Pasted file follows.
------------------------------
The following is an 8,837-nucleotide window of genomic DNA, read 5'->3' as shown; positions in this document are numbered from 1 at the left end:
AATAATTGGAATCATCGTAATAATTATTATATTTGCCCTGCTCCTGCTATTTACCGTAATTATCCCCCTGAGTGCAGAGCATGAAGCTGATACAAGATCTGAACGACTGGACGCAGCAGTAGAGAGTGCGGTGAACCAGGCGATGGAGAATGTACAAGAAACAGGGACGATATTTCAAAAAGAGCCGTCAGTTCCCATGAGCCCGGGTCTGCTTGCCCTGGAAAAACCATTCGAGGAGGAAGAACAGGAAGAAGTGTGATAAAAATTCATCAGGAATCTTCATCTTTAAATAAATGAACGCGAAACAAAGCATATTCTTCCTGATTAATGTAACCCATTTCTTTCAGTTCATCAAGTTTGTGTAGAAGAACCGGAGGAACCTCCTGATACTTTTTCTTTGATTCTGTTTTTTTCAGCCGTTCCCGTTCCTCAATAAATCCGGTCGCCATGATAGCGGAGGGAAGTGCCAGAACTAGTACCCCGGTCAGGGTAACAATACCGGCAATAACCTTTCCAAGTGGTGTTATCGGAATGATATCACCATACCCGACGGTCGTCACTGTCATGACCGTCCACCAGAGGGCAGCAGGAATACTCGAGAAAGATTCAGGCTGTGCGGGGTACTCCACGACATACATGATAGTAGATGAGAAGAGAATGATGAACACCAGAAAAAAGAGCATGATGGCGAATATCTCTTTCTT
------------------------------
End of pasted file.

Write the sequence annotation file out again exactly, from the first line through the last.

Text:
The following is an 8,837-nucleotide window of genomic DNA, read 5'->3' as shown; positions in this document are numbered from 1 at the left end:
AATAATTGGAATCATCGTAATAATTATTATATTTGCCCTGCTCCTGCTATTTACCGTAATTATCCCCCTGAGTGCAGAGCATGAAGCTGATACAAGATCTGAACGACTGGACGCAGCAGTAGAGAGTGCGGTGAACCAGGCGATGGAGAATGTACAAGAAACAGGGACGATATTTCAAAAAGAGCCGTCAGTTCCCATGAGCCCGGGTCTGCTTGCCCTGGAAAAACCATTCGAGGAGGAAGAACAGGAAGAAGTGTGATAAAAATTCATCAGGAATCTTCATCTTTAAATAAATGAACGCGAAACAAAGCATATTCTTCCTGATTAATGTAACCCATTTCTTTCAGTTCATCAAGTTTGTGTAGAAGAACCGGAGGAACCTCCTGATACTTTTTCTTTGATTCTGTTTTTTTCAGCCGTTCCCGTTCCTCAATAAATCCGGTCGCCATGATAGCGGAGGGAAGTGCCAGAACTAGTACCCCGGTCAGGGTAACAATACCGGCAATAACCTTTCCAAGTGGTGTTATCGGAATGATATCACCATACCCGACGGTCGTCACTGTCATGACCGTCCACCAGAGGGCAGCAGGAATACTCGAGAAAGATTCAGGCTGTGCGGGGTACTCCACGACATACATGATAGTAGATGAGAAGAGAATGATGAACACCAGAAAAAAGAGCATGATGGCGAATATCTCTTTCTT